June 2nd, 2008

little review

Poem for Monday

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We spent the early part of the day at the Washington Folk Festival at Glen Echo Park, which as always was wonderful. We ate lunch on the grass while waiting for Ocean Orchestra, which came on at noon and played many of my favorites -- "The Gladdest Breeze," "The Water Is Wide" (sung in Breton), "Waves," "Venus" -- plus the world premiere of a song called "Everything Glows," a combination of Punjabi Bhangra melodies on Scottish Highland bagpipes that sounded fantastic (though Jennifer warned that if you tried this particular combination in the kitchen, you would get curried haggis, which would be horrible). They also played several reels and jigs and got everyone clapping.

We walked through the craft display -- I bought tie-dye scarves -- and the House of Musical Traditions tent, which always has unusual and inexpensive instruments from all over the world, plus we got some cinnamon roasted almonds and lots of water given the heat. Then we went to hear Greentree, a group consisting of some Ocean members plus local hammered dulcimer player Jody Marshall and singer Carey Creed, both of whom we've seen in other combinations at various times. Carey described "Blue Boat Home," an Earth-centric song by Peter Mayer, as "an old hymn with new Buddhist-Unitarian lyrics." We also heard a bit of the "Jewgrass" group, the Sinai Mountain Boys, and Cletus Kennelly and Lori Kelley, who in addition to being terrific folk singers are big Lord of the Rings fans -- their album Lotus has "Eowyn's Song" on it and here they sang a song that was clearly based on The Hobbit.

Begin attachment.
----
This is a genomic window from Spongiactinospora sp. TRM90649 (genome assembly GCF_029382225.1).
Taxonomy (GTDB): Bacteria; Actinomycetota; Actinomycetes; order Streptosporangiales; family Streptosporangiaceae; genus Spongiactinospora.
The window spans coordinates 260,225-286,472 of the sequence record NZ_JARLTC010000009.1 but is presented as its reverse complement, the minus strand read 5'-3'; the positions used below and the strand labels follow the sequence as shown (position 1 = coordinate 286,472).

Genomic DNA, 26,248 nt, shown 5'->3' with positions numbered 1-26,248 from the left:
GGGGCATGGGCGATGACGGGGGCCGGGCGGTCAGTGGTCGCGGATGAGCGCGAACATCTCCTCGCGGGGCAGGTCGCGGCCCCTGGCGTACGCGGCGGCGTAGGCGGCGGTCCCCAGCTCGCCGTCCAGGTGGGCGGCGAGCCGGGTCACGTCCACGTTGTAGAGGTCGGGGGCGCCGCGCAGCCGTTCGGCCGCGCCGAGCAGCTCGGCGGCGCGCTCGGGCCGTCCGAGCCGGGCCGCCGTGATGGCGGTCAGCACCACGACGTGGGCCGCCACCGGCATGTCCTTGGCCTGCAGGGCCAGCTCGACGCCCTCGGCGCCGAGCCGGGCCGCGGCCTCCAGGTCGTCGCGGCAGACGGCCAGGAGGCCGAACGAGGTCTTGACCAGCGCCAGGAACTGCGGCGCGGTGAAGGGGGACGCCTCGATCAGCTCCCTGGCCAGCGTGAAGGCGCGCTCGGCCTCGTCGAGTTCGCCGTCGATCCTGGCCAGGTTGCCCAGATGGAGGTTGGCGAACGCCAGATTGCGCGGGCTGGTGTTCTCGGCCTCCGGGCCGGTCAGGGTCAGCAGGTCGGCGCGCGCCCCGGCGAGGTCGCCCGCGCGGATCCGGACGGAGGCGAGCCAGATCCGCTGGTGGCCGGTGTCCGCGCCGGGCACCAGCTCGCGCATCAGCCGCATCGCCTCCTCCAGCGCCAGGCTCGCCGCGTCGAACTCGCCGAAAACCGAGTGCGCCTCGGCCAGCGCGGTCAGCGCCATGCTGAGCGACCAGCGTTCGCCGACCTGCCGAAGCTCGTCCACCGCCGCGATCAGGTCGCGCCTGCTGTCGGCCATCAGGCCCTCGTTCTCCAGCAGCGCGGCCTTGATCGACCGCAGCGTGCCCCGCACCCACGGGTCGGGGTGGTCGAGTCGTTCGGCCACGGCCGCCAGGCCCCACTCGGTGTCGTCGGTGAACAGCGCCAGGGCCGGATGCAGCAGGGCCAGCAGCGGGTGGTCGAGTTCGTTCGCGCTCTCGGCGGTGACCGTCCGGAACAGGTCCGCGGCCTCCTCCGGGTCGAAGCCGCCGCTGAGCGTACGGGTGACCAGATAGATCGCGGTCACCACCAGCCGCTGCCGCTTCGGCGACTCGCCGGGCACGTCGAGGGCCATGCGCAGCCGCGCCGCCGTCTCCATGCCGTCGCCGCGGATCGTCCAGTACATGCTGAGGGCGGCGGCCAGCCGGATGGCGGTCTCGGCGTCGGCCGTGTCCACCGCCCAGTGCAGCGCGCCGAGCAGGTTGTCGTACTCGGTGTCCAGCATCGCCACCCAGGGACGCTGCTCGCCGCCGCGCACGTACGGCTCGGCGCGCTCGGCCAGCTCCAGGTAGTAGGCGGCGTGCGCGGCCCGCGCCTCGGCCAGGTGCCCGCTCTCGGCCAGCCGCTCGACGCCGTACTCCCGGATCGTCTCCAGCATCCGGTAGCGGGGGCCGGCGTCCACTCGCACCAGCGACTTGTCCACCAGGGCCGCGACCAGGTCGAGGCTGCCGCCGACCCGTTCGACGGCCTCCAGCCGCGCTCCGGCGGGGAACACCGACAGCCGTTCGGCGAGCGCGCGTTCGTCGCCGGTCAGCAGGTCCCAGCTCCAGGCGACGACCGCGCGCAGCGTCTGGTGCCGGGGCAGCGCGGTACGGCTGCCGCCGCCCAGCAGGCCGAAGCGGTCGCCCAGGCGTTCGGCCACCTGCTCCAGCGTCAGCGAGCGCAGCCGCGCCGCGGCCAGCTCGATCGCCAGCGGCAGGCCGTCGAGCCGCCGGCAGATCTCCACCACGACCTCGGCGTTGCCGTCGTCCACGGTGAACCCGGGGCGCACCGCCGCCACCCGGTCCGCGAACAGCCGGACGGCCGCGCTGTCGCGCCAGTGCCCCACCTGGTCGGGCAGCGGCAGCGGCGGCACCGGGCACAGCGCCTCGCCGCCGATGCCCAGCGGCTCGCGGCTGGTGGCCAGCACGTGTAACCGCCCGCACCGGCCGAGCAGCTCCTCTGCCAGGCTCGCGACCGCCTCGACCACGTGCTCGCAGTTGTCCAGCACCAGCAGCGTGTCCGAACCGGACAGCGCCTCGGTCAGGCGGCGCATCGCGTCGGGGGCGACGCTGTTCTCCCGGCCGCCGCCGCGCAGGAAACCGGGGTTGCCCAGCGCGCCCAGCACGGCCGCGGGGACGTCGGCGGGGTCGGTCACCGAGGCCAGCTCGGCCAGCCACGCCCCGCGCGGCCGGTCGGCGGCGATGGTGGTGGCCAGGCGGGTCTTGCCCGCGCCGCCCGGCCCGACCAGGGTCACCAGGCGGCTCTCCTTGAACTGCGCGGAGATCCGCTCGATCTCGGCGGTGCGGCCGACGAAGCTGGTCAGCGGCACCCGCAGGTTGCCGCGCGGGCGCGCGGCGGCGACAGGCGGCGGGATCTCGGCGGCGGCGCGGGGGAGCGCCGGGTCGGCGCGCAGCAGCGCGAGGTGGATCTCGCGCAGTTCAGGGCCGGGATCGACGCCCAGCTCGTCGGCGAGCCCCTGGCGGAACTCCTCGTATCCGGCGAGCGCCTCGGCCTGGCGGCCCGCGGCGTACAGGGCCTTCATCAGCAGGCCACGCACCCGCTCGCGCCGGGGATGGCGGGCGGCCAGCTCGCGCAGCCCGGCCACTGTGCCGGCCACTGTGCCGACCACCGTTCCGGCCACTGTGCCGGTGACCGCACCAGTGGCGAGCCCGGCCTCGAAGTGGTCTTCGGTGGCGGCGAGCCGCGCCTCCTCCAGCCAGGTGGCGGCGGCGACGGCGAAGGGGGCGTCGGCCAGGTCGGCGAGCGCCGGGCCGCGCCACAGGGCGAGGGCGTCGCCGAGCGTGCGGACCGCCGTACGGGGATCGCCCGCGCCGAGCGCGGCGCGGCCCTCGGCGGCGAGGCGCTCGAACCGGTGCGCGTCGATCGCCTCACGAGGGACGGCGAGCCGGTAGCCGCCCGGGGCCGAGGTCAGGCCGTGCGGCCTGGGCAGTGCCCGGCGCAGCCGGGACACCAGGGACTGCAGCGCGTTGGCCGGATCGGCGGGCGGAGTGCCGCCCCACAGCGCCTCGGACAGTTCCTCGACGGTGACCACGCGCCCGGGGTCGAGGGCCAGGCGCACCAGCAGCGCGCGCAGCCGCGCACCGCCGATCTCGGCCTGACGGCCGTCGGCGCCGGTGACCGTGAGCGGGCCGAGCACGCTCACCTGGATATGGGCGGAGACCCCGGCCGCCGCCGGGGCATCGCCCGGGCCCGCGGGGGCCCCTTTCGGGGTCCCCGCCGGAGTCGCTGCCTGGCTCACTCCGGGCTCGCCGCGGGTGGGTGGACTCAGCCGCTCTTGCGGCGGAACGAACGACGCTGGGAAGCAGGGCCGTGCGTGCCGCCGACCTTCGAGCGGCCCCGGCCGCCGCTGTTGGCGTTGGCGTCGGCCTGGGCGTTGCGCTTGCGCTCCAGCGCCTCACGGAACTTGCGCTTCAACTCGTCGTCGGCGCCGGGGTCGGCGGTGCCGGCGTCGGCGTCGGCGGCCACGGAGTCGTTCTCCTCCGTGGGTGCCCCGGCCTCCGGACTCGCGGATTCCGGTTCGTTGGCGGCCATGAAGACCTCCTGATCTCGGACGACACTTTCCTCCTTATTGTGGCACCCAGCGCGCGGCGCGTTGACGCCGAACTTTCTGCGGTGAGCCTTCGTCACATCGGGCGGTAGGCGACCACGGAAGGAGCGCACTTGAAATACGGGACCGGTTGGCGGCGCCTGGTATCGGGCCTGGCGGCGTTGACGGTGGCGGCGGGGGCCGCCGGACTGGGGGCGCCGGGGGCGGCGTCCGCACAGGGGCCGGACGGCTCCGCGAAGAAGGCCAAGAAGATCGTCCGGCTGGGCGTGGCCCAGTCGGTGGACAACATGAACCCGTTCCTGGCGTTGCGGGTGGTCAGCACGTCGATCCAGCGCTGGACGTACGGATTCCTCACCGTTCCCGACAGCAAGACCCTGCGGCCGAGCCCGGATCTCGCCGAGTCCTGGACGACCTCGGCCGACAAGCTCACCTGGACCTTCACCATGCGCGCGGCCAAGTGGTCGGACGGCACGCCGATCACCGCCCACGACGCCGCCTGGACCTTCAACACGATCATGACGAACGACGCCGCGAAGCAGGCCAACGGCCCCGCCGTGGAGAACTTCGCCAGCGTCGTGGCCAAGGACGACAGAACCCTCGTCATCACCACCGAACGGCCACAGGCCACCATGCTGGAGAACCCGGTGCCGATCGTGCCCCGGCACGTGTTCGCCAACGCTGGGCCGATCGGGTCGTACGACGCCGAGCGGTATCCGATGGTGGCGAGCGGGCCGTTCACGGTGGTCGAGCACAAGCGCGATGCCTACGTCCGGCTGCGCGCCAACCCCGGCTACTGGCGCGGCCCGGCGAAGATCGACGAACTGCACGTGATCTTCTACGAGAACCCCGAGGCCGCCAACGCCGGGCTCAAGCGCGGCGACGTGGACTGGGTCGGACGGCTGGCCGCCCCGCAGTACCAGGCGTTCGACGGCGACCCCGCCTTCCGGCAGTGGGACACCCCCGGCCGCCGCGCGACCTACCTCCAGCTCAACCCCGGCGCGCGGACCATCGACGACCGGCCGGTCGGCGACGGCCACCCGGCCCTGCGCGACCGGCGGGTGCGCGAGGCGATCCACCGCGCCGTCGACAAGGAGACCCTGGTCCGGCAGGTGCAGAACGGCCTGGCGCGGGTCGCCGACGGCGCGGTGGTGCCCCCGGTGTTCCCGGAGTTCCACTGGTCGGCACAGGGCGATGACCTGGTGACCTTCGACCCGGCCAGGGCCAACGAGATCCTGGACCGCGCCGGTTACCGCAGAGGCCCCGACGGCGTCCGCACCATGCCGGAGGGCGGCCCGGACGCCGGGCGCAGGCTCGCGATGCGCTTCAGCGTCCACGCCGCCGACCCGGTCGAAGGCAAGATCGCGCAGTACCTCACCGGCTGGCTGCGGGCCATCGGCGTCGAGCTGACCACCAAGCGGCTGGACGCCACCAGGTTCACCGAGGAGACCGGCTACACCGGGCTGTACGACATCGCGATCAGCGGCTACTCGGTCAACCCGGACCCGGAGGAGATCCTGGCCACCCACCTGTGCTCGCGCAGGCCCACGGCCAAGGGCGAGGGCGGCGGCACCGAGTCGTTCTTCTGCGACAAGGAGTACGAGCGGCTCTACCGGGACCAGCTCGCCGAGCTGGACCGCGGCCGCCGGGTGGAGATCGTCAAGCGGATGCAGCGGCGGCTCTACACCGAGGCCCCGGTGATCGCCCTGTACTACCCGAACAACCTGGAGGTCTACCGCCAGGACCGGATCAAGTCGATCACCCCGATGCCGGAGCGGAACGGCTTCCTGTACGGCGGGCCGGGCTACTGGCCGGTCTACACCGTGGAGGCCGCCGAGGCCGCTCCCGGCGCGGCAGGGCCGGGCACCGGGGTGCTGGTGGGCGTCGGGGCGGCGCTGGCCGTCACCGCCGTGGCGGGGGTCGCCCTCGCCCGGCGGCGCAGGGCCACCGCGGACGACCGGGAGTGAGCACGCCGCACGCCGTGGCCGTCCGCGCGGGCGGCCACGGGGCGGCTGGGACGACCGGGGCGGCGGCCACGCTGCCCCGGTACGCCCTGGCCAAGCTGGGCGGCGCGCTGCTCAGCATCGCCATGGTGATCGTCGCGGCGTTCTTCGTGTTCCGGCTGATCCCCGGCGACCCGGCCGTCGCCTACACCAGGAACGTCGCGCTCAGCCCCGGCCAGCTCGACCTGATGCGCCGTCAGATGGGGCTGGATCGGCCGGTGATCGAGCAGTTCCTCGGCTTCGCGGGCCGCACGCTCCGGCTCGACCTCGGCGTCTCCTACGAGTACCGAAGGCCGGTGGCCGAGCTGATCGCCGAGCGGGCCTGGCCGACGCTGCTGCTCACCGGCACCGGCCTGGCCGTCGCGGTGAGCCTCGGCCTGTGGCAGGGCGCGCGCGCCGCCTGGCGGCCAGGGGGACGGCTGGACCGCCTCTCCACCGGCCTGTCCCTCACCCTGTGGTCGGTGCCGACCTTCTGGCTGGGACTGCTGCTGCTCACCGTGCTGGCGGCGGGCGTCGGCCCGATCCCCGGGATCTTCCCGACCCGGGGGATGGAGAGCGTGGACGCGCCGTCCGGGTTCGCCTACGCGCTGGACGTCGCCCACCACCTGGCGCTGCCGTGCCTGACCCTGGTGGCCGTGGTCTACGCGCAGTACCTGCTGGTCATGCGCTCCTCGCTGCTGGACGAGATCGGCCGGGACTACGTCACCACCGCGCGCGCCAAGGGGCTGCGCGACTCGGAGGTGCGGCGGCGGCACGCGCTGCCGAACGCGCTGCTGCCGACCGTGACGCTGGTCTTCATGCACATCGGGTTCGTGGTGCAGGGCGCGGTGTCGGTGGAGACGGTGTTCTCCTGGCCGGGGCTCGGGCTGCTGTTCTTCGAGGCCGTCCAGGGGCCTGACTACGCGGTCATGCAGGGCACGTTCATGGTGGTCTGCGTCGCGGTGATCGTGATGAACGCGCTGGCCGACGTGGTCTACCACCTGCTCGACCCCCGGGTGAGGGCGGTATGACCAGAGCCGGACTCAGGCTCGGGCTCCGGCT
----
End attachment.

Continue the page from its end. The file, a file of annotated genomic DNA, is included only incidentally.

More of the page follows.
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Came home, let the kids go to the pool for a bit, then we all watched Saturday night's Doctor Who, "Silence in the Library," on which I reserve judgment till I see the next part of the arc. Collapse ) Then we watched National Geographic's "Stonehenge Decoded," in which archaeologists may or may not have uncovered the lost city of the builders of Stonehenge and Durrington Walls. It sounds like they need a lot more excavation and investigation before they can be sure of their conclusions, but it certainly made me want to go back to Salisbury Plain. I guess we are not going to Universal Studios on our trip this summer; we'd thought about it, though it's expensive, but it sounds like quite a bit of it may be under repair. I just hope they didn't lose too many original films in the library.